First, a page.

It's true that I wasn't planning on being a stay at home mom when I got my degree in political science. After I graduated I went to work for a non-profit lobby group in Berkeley and was then hired by the CIA's clandestine service (I'll try and write a blog on this sometime, because it was a crazy experience). I had big plans.
And then I met my husband and all the plans that I'd made went out the window. I'd found the love of my life and my vocation. I never moved to D.C. We married and built a little cabin in the middle of no where instead. A year later I was pregnant.
We had always talked about having a big family, but the news that there was a little one on the way was still shocking. Our lives were about to change, even more drastically. There was no question that I would be a stay at home mom. I had been working at our local newspaper as a sports writer. I resigned right before Sadie was born, at the end of baseball season.
The idea that I should go to work, simply so that I can have a career and pay someone else to watch my children, is kind of crazy. What career could possibly be as rewarding as guiding her little, brilliant mind as it grows and develops? How could I possibly trust that job to someone else?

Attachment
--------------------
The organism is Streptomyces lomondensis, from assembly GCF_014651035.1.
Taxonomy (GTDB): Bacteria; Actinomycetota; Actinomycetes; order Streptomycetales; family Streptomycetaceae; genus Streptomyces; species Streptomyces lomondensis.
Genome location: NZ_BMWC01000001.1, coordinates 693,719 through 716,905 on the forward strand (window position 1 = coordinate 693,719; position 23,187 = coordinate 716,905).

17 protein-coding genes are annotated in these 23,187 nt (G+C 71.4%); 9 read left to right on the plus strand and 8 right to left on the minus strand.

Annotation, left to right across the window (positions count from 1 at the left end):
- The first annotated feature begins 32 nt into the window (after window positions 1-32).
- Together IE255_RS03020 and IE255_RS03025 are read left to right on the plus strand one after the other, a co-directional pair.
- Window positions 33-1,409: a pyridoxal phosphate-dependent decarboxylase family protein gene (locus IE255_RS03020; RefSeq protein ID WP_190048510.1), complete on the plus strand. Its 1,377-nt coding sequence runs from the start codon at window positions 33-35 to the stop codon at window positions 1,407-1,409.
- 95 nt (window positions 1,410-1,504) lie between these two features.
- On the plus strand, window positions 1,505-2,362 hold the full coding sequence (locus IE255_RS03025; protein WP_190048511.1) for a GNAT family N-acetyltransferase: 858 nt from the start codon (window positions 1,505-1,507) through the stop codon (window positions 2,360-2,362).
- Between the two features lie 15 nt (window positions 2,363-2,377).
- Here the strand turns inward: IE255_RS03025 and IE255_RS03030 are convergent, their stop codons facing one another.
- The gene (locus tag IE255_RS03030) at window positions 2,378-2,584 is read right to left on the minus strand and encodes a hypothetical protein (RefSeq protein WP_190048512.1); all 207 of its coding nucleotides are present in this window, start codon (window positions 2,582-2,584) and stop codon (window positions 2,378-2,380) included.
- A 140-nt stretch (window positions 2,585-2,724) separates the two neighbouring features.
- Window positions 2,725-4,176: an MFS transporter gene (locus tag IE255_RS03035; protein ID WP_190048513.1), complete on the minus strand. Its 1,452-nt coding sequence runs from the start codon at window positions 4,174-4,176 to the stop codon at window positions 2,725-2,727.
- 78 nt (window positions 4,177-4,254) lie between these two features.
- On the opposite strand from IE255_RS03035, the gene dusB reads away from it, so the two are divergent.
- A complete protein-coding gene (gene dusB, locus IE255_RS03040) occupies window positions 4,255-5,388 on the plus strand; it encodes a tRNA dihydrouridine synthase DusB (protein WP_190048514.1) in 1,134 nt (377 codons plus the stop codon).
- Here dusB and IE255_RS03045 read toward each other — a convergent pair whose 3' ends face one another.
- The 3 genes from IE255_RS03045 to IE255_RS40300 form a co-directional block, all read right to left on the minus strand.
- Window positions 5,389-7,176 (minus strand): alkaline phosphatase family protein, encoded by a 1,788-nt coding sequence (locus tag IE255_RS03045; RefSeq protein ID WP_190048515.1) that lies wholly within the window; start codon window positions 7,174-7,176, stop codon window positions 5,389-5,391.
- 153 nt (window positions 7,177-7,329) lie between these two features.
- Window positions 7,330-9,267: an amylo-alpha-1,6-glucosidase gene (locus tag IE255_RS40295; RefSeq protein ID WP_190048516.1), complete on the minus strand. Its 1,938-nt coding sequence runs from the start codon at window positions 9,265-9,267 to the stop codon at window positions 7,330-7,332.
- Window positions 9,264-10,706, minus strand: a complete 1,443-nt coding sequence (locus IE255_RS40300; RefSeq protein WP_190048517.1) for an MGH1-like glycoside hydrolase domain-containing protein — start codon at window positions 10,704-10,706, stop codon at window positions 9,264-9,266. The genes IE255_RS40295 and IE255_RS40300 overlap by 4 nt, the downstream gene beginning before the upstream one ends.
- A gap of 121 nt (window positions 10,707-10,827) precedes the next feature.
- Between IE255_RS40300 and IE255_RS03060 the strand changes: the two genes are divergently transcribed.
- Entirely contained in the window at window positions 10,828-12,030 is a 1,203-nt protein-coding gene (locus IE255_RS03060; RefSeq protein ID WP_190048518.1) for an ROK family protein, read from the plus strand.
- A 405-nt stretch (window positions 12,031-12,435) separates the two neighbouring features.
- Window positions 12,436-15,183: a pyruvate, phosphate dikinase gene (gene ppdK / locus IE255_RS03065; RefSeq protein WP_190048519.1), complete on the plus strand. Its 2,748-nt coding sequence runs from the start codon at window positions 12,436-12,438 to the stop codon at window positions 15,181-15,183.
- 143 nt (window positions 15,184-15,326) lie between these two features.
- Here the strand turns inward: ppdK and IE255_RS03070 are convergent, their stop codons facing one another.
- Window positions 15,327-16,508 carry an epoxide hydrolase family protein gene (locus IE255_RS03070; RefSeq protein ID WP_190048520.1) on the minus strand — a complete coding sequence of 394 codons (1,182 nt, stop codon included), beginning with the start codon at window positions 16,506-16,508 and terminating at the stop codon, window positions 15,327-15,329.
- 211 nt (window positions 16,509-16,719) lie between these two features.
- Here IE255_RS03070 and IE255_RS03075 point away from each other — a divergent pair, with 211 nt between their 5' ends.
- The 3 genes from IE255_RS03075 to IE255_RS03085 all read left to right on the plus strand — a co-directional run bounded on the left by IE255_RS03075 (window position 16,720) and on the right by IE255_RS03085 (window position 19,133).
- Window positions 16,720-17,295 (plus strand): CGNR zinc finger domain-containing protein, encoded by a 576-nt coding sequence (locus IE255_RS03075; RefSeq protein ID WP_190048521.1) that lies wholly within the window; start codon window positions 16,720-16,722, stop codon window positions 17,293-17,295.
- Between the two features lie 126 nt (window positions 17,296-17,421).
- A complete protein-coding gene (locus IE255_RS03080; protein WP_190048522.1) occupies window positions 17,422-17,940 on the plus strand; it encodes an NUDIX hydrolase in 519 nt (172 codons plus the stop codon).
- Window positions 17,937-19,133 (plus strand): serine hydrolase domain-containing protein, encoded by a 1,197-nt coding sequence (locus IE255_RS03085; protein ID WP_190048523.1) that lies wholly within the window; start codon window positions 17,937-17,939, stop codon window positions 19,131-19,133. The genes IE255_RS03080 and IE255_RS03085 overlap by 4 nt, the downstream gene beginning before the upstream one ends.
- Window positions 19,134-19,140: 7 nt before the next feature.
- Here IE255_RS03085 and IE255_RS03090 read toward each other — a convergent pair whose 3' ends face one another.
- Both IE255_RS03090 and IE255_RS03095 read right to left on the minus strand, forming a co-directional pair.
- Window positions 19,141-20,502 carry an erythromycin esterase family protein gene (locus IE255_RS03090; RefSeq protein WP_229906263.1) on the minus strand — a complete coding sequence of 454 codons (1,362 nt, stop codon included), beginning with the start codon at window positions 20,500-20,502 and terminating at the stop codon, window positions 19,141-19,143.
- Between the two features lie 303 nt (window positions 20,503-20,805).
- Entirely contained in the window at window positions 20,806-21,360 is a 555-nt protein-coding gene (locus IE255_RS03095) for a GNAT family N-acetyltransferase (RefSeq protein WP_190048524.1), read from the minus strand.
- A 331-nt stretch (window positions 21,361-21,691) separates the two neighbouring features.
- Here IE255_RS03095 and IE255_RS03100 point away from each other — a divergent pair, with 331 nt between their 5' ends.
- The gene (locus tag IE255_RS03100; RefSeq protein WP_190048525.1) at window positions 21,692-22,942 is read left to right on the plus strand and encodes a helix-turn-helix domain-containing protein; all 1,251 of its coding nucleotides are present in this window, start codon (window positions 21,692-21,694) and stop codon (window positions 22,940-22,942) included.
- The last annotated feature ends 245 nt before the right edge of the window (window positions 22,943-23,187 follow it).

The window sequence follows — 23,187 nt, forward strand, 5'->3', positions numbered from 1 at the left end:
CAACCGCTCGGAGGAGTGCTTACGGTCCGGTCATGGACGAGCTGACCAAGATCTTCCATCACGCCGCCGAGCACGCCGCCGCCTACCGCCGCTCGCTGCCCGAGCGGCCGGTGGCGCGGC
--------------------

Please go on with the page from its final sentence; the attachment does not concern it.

My experience coaching cheerleading at a local school solidified my ideas about homeschooling. The youngest girls on my team were involved in stuff most of the girls I went to college with wouldn't have even talked about, much less done. I didn't want that kind of information thrust on my children at a young age. They'll have more then enough time to grow up when they're at an age when they should be growing up. There's no reason to rush the experience!
Many women have to work to support their families. We've given up the things that we consider luxuries, so that I can raise our children full time.
And so yes, in the end, I did go to school so that someday I could be a mom. I'm rather sure I'll use most of the things that I was taught as my little ones grow to love learning.